Branding of livestock can be traced all the way back to ancient Egyptian times. Paintings in Egyptian tombs have been discovered which display oxen being branded with various hieroglyphics. Livestock in the ancient Roman Empire were sometimes branded with specific symbols that were to act as “magical spells” to protect them.
In early branding practices, the brand would take up the entire side (and sometimes body) of the animal. The brand would tell that animal’s story: original owner’s brand, rebrands, transfers of ownership brands, sales brands, and/or cattle drive brands. However, as hides became more profitable, brands trended towards a smaller, 4″ high set of symbols, which would often be set on the left side of the animal.
Branding found it’s way to America via Mexico. Mexican cattle ranchers were known to mark their cattle with their family coat of arms. As the industry moved north, towards Texas, Americans saw this practice and gradually accepted it as the best way of proving ownership. As they say “A brand is something that won’t come off in the wash!”
The reason for branding is simple: to make it clear who the animal belongs to, and to allow these animals to roam freely on the range. Because cattle often roam free are social creatures that tend to intermingle with cows of different owners, they need some sort of unique mark or brand. Branding facilitates the “roundup” process, where the cowboys separate each owner’s stock.
Unbranded cattle always follow their mother, which makes it easy to determine to whom each unbranded cow belongs. During the roundup process, cattle are separated, unbranded cattle are branded, and they are then set free to roam the range once more.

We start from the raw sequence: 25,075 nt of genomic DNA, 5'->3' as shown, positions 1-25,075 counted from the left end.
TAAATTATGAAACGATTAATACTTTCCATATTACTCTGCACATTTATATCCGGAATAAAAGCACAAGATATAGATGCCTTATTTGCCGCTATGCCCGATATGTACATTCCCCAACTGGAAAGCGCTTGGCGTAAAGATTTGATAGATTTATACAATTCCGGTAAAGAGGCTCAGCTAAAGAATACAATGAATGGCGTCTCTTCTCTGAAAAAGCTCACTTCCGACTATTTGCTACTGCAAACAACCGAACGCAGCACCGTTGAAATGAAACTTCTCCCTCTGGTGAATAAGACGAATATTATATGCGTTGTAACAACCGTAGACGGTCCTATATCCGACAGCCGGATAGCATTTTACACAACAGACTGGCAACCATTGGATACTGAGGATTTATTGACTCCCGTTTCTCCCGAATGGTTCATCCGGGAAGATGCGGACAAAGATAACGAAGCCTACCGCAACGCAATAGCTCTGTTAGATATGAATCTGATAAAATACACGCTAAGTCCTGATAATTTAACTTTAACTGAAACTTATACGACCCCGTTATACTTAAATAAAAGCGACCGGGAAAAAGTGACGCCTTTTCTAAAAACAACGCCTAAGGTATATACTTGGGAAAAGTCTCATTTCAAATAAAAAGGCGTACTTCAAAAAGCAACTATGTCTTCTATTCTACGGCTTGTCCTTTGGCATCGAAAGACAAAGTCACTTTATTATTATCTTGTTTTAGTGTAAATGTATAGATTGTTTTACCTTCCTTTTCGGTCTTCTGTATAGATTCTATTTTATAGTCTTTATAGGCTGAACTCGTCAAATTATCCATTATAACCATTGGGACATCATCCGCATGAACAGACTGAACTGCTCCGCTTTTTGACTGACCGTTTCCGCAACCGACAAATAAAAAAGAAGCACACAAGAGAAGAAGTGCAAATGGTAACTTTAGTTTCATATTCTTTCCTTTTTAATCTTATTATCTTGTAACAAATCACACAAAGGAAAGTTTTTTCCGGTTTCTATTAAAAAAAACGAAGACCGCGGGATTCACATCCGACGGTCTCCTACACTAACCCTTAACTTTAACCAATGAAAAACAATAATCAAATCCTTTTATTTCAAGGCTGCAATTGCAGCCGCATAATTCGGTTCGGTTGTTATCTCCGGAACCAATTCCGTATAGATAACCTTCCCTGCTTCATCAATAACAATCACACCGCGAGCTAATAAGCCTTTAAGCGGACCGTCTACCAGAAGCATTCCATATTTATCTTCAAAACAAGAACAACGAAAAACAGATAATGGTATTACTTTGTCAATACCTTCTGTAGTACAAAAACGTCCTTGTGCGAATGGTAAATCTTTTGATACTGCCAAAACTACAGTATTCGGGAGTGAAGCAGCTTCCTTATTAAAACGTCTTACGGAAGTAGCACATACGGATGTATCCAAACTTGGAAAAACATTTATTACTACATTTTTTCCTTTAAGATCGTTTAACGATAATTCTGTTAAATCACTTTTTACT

While branding would seem like a pretty safe way to label your property, during the 1800′s crafty individuals found new ways to cheat the system. One of the most despicable criminal acts in the old west was perpetrated by “Rustlers.” Rustlers were individuals that would find easy and quick ways to alter the original brands on cattle, illegally transferring ownership of the cattle, effectively stealing another man’s cow. This was a very grave offense, and the punishment often ended with the perpetrator lying in his own grave.
The nomenclature of branding in the U.S. is quite convoluted, and for the more complex brands, you would need an expert to sort it out. However, there are some basic rules that apply to deciphering brands. Brands are always read from left to right, top to bottom, and from outside to inside.
Here is how to read a few of the common symbols used:
Upright symbols are read normally by the letters, or numbers
“Crazy” an upside down symbol
“Lazy” symbols turned 90 degrees
“Connected” or conjoined, with symbols touching
“Running” a letter with a curving flare attached to the right side of the top of the letter, like an italicized letter
“Bar” a short horizontal line
“Diamond” a symbol within a four-sided box, the box tilted 45 degrees
“Circle” a symbol within a circle, or a circle by itself
“Rocking” a symbol above a quarter circle, the open side of the quarter circle facing the symbol
You can see some examples of branding, and the work of “rustlers.” Can you decipher these brands?